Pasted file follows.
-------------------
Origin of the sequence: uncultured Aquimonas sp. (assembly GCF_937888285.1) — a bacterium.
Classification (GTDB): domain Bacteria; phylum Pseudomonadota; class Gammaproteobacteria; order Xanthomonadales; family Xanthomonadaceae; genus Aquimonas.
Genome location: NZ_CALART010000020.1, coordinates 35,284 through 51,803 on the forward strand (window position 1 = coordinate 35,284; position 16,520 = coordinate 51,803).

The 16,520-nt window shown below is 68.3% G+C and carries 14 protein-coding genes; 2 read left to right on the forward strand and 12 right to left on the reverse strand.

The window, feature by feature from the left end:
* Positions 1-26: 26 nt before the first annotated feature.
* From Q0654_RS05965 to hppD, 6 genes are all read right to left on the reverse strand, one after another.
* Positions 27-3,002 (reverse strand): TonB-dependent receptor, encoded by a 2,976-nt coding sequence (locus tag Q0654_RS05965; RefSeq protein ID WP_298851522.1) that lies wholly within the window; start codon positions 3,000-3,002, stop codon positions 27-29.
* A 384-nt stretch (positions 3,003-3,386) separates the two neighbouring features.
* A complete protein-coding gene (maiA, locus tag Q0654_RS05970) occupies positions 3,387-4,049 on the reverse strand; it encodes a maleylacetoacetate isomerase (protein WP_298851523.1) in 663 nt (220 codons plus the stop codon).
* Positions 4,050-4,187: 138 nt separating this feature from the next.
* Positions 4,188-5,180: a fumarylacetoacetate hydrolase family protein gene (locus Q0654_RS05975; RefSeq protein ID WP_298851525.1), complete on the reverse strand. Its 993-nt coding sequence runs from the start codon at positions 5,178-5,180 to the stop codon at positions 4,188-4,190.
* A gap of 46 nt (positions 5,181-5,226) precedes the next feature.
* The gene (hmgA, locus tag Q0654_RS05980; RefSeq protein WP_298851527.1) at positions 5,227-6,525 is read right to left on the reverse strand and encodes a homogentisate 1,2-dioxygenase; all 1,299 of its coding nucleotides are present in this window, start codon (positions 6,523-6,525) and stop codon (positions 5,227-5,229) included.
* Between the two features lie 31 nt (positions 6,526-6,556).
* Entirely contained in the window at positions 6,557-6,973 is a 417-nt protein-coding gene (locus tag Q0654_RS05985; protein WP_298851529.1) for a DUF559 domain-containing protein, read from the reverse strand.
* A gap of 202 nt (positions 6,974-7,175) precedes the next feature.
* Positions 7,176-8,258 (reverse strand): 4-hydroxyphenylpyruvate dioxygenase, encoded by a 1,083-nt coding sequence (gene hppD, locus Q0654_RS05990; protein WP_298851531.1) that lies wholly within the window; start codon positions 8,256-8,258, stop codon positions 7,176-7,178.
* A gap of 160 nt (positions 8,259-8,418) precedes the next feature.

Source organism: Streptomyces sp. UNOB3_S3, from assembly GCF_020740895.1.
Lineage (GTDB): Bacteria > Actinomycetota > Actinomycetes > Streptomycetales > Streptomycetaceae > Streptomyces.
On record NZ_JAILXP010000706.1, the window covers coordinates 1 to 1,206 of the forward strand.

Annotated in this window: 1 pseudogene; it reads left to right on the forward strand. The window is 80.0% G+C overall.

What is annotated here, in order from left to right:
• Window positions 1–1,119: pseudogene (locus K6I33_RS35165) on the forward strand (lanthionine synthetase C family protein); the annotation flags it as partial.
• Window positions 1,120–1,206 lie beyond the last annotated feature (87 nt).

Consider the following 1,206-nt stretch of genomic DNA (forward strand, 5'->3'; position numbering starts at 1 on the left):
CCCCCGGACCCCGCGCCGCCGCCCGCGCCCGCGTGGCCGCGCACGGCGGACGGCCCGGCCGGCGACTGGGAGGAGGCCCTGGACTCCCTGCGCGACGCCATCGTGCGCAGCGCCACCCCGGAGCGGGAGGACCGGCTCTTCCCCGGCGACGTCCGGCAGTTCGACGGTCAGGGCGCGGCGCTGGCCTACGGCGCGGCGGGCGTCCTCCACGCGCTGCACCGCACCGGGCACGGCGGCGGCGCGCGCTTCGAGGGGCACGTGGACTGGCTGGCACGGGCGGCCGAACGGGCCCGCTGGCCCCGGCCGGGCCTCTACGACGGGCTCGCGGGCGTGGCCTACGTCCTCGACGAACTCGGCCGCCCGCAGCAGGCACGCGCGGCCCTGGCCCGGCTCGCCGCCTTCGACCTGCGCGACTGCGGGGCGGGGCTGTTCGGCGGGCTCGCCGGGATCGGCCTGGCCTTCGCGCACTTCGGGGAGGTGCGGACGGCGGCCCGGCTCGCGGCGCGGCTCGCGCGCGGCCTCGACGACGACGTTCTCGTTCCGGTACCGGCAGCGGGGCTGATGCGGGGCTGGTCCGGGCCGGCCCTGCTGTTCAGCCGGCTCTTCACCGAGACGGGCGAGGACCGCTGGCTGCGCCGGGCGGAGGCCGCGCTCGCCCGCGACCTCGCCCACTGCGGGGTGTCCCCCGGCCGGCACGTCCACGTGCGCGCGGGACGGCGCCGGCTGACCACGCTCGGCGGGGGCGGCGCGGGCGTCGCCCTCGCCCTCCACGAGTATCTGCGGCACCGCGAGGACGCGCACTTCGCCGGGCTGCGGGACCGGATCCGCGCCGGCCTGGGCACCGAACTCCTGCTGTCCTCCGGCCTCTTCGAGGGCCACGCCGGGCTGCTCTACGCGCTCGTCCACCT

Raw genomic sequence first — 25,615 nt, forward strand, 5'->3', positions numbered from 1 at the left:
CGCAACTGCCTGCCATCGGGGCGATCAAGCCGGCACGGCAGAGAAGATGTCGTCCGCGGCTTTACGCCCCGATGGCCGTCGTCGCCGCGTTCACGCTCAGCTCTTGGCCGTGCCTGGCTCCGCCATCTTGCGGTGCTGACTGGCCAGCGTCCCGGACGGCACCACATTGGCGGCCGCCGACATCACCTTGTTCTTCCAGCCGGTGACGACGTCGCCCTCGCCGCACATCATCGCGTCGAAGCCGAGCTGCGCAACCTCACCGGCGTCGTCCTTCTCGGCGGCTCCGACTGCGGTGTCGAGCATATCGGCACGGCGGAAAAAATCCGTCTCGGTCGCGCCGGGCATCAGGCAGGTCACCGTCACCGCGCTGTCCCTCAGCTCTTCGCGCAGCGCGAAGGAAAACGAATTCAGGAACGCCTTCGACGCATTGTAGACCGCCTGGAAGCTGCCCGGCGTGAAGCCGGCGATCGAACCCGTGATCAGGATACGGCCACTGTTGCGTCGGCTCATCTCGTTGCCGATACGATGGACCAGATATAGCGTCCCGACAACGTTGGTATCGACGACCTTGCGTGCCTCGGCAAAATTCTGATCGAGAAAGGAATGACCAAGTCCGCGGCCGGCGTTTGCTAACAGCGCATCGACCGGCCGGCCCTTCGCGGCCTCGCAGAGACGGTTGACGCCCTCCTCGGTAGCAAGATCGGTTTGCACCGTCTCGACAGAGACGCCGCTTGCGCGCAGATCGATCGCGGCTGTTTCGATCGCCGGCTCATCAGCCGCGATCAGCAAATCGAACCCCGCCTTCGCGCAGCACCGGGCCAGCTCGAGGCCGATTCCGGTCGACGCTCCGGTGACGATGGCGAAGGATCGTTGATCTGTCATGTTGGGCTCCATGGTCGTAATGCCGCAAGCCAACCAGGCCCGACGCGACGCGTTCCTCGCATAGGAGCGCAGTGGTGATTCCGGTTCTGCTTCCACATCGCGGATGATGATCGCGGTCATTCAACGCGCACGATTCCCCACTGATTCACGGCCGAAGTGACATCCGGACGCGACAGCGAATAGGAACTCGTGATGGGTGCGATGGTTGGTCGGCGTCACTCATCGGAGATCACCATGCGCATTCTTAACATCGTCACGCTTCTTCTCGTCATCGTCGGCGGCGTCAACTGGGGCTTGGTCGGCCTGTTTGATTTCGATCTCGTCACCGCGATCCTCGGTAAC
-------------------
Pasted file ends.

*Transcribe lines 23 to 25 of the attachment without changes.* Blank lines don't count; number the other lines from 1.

Annotated in this window: 1 pseudogene; it reads left to right on the forward strand. The window is 80.0% G+C overall.

What is annotated here, in order from left to right:
• Window positions 1–1,119: pseudogene (locus K6I33_RS35165) on the forward strand (lanthionine synthetase C family protein); the annotation flags it as partial.